Dicendum quod abstrahere contingit duplicter. Uno modo, per modum compositionis et divisionis: sicut cum intelligimus aliquid non esse in alio, vel esse separatum ab eo. Alio modo, per modum simplicis et absolutae considerationis; sicut cum intelligimus unum, nihil considerando de alio. Abstrahere igitur per intellectum ea quae secundum rem non sunt abstracta, secundum primum modum abstrahendi , non est absque falsitate. Sed secundo modo abstrahere per intellectum quae non sunt abstracta secundum rem, non habet falsitatem; ut in sensibilibus manifeste apparet. Si enim intelligamus, vela dicamus colorem non inesse corpori colorato, vel esse separatum ab eo, erit falsitas in opinione vel in oratione. Si vero consideremus colorem et proprietatem eius, hihil considerantes de pomo colorato; vel si quod intelligimus, voce exprimamus, erit abseque falsitate opinionis vel orationis. Pomum enim non est de ratione coloris; et ideo nihil prohibet colorem intelligi, nihil intelligendo de pomo.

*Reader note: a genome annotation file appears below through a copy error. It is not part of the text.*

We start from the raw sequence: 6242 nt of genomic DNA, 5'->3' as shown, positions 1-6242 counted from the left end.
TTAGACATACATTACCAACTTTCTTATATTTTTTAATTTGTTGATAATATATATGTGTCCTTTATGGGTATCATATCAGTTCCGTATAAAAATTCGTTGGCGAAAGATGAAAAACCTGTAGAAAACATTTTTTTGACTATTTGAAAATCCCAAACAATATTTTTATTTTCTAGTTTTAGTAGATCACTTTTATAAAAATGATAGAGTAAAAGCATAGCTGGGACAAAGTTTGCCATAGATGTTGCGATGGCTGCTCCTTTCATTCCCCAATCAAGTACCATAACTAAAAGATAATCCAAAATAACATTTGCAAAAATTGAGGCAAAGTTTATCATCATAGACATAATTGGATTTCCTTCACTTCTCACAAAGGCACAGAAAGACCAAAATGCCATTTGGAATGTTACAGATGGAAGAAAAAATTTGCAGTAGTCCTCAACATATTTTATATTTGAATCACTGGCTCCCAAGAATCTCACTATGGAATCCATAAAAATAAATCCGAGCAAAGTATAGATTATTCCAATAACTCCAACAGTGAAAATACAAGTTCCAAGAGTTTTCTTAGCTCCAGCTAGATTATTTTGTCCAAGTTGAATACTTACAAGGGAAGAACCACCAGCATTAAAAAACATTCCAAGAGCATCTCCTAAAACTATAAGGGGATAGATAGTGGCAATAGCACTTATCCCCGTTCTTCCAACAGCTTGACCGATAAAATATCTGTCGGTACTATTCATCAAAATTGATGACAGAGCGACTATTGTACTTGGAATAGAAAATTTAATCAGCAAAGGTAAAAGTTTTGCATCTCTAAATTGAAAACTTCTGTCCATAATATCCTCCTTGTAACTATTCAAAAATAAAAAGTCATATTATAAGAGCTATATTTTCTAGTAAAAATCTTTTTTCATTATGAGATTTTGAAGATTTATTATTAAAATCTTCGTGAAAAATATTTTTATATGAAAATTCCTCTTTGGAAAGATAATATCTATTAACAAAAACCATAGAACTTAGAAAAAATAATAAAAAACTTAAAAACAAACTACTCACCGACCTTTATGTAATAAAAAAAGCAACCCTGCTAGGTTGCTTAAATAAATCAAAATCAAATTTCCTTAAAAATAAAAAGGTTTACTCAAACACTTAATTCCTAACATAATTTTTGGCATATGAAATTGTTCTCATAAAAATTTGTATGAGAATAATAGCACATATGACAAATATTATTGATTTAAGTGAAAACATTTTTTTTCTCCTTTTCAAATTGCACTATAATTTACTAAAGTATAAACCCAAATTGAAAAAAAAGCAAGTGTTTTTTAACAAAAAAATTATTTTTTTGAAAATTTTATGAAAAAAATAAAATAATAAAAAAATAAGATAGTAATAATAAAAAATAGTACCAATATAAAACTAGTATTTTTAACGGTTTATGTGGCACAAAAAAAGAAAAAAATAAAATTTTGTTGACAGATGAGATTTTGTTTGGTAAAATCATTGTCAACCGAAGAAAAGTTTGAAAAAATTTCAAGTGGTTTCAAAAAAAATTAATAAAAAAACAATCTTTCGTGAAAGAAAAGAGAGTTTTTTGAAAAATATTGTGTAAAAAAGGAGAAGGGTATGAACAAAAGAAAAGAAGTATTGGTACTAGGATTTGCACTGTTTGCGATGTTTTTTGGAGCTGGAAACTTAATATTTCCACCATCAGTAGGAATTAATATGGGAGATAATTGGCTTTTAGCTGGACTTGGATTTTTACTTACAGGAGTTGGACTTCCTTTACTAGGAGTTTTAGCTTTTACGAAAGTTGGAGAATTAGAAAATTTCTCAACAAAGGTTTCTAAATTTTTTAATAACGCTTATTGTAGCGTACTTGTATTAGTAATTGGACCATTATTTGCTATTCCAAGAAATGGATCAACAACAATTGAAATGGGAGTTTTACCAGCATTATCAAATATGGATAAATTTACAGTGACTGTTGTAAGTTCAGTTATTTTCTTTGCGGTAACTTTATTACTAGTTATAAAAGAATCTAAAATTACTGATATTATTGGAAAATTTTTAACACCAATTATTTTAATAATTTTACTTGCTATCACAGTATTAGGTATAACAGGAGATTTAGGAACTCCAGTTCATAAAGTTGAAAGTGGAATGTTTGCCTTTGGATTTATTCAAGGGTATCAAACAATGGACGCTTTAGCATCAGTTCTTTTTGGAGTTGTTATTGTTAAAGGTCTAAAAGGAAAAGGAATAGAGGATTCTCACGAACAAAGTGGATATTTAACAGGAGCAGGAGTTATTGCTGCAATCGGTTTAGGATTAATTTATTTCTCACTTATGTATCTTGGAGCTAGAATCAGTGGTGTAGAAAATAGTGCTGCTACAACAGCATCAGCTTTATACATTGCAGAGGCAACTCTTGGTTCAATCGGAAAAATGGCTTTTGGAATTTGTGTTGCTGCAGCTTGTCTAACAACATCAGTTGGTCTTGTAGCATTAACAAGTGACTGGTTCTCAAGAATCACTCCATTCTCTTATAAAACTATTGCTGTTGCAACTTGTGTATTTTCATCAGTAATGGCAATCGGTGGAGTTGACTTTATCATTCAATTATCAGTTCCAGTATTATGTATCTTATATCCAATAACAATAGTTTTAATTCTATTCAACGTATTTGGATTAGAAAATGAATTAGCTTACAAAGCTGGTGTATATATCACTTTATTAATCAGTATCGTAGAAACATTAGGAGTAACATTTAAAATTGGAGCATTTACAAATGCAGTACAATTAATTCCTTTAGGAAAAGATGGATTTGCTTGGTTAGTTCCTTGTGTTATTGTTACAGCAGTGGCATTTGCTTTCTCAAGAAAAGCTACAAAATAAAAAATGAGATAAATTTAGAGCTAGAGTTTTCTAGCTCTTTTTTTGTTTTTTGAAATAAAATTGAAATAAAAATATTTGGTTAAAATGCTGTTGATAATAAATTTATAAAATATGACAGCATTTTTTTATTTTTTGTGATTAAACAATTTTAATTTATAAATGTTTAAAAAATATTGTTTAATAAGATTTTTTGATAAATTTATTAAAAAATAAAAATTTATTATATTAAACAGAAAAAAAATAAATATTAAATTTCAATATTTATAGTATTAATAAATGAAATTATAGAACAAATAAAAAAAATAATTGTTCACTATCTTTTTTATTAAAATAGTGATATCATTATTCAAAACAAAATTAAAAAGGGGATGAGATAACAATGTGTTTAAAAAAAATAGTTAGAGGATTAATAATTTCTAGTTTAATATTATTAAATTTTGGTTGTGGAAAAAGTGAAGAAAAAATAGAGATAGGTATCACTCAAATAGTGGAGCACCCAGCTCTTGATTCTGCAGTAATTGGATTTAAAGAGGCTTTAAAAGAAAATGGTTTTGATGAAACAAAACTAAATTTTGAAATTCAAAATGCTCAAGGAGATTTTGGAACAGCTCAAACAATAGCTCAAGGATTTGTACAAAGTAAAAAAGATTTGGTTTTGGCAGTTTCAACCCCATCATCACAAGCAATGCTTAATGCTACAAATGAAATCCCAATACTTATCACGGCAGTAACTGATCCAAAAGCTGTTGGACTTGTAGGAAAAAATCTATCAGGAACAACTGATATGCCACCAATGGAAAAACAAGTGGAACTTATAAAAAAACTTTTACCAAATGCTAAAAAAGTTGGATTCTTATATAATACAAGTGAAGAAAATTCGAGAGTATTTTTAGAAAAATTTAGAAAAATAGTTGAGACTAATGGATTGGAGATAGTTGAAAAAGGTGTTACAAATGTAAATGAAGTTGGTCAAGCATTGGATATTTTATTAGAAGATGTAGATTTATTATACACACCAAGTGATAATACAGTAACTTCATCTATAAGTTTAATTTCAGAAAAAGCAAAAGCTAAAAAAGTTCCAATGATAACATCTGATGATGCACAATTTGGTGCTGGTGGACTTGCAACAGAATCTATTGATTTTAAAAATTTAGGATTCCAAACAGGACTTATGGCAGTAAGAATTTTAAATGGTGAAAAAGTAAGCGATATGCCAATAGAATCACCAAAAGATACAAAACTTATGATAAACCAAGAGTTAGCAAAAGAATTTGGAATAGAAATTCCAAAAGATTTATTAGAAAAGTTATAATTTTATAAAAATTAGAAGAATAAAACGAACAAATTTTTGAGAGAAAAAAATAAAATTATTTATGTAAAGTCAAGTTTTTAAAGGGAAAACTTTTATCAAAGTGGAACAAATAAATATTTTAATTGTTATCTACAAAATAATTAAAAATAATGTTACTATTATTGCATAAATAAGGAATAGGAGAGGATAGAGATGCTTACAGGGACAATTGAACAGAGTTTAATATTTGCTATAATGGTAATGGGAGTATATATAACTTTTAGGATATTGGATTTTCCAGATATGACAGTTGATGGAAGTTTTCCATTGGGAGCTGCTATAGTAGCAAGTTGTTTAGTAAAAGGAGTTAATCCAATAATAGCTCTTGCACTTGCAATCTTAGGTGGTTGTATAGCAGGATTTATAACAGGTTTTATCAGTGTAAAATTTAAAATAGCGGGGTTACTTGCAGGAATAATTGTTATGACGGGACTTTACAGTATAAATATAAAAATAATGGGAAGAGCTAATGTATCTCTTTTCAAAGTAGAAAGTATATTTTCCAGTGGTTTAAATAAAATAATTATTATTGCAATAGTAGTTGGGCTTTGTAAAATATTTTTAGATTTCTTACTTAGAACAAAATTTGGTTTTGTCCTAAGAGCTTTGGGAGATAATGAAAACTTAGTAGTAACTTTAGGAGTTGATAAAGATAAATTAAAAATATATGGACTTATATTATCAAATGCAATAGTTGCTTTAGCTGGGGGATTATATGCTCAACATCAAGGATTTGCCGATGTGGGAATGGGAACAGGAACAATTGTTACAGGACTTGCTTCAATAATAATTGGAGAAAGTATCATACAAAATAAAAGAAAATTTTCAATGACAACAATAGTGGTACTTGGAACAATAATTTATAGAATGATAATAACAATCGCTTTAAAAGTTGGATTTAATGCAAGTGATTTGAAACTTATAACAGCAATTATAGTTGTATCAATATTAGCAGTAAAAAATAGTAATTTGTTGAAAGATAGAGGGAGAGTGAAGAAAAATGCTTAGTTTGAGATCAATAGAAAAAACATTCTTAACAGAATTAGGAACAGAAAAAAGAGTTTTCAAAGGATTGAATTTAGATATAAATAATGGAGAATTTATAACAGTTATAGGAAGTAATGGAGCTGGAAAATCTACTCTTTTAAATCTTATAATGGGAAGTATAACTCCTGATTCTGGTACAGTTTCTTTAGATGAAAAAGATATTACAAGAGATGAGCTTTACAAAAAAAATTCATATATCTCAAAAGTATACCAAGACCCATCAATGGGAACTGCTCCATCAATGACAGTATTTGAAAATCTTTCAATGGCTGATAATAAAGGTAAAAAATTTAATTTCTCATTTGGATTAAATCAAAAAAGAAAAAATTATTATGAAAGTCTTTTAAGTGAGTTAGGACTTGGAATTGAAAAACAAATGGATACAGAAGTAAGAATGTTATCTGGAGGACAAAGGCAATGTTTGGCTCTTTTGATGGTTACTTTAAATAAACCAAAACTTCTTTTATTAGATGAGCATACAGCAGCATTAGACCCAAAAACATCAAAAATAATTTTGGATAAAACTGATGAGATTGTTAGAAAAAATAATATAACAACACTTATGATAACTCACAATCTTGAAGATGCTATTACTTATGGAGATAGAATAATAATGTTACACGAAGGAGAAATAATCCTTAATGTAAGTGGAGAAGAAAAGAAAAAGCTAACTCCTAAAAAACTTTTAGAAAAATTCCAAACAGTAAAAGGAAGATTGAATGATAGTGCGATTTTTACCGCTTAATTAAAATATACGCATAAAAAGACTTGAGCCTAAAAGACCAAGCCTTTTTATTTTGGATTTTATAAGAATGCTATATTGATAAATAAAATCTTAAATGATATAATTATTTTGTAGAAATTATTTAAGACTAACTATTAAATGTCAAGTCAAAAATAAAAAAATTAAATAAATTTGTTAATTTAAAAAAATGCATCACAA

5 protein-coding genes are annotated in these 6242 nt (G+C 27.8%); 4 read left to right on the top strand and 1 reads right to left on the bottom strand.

It should be said that there are two ways in which abstracting takes place. In one way, by composition and division, as when we understand a thing not to be in another or to be separated from it. In another way, in the manner of a simple and absolute consideration, as when we understand one thing without considering anything of another. Therefore, to abstract with intellect things which are not abstracted in reality, in the first way of abstracting, is not without falsity. But for the mind to abstract in the second way things not abstracted in reality does not involve falsity; as is manifest in sensible things. For if we should understand or say that color is not in the colored body, or that it is separated from it, there will be falsity both in opinion and speech. If if we should consider color and its properties without considering the colored apple at all; or if we should say what we think, there will be falsity of both opinion and speech. For apple is not of the essence of color, and that is why nothing prevents color from being understood while not thinking at all of apple.